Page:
A source of inspiration from the most unlikely source...

Years ago, I was reading the newspaper - yes, before you could get all of your news on the internet - and I saw an interview somebody did with "Bobcat" Goldthwait, the really weird guy from the Police Academy movies. I know your impression of me just dropped a couple of notches, but it was a time in my life when stuff like that appealed to me!

Anyway, they quoted him in the article as saying, "You are what you hate." At the time, I considered the thought. I tried to wrap my mind around it and come up with examples in my life and others of when this might be true. It didn't take long for me to pretty much discount the quote as just the most outrageous thing he could think of to say, but it kind of stuck in my head and festered.

Nearly a quarter of a century later, the quote took on a whole new meaning to me.

The other day, the thought kind of hit me that we really might be what we hate. Let me explain. We tend to focus in on the negatives in our lives. We have this innate need to "fix" things, and as a result, we look for what needs fixing. When we look at our finances, we see where we could have spent less money or how we could make more. In school, if we got a 98% on a test, we would flip through the pages and look for the red ink, wondering what happened to the other 2%. In terms of our health and fitness, we focus in on what we would like to change. We look in a mirror, and we don't see a gorgeous creature staring back at us. Instead, we see the blemish on our chin, the love handles around our waist, or the spaghetti on our shirt. We are so focused on seeing what we don't want to see, we have convinced ourselves that we are absolutely hideous -- to the point of avoiding cameras or staying home because our hair "just won't cooperate."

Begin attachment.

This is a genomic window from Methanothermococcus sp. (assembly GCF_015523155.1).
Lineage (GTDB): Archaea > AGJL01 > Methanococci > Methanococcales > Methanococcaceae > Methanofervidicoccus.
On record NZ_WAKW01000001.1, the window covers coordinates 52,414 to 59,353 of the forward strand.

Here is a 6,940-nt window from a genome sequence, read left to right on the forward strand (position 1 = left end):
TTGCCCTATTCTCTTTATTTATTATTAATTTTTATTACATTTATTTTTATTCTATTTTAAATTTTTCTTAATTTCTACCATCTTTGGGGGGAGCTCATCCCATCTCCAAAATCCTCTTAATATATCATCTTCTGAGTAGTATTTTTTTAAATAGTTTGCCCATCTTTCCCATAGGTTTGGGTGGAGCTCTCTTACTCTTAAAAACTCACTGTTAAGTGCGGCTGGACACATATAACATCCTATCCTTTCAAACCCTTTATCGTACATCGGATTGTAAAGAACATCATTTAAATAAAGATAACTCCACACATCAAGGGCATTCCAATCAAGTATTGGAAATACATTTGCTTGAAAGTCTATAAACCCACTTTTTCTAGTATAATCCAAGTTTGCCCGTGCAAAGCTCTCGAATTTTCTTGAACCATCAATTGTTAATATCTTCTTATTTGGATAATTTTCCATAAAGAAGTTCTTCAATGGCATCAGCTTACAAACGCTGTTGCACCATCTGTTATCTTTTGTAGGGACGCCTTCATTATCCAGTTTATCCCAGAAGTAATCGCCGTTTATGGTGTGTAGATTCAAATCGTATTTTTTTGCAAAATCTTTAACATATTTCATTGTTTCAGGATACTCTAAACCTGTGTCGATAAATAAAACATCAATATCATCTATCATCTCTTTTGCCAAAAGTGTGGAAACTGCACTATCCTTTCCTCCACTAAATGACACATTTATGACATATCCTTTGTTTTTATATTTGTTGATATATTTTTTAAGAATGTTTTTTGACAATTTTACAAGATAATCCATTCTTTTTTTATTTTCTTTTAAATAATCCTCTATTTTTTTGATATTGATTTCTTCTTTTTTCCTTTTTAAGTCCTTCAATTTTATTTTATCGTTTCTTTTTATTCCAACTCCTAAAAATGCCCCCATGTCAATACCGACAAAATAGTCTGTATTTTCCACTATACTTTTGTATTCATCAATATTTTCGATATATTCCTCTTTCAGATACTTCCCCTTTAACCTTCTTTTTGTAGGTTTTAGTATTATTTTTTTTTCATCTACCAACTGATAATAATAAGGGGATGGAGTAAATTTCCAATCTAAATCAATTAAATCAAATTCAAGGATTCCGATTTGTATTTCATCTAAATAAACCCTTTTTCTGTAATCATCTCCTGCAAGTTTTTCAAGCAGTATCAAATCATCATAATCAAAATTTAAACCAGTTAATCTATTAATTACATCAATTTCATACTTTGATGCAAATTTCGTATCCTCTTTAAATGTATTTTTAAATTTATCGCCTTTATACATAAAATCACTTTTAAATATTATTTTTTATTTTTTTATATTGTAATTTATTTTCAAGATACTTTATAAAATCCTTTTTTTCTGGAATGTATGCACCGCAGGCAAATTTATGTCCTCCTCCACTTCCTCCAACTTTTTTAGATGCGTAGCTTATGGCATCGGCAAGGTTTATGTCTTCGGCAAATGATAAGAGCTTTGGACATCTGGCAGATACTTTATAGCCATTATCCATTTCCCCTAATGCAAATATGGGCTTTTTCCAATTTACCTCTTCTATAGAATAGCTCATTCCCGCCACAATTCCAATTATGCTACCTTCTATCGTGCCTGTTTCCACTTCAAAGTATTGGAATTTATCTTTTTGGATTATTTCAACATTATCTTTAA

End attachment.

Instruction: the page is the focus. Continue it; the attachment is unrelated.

The thing is, the more we zero in on all of our faults, the more we notice them. It's almost like we're practicing to see all of the negatives. And we just keep getting better ... and better ... and better. What's worse is that this negative image we have of ourselves becomes a self-fulfilling prophecy. We give up on diets and exercise programs because, "what's the point? We're never going to be perfect anyway." As a result, we let ourselves go, and more faults manifest. A pair of pants no longer fits, and we see new bulges in recent pictures.

In a sense, we become what we hate.

What if we could use this power for good, rather than evil? I am sending out a challenge to everyone who reads this to look at yourself daily in the the mirror for a week, and rather than dwelling on the bad stuff, actively search for the good stuff. What do you like about your appearance? What do you like about yourself as a person?

At first, you may need a magnifying glass to find your own redeeming qualities, but just as you got better at identifying your faults, you'll get better at finding your good qualities, as well.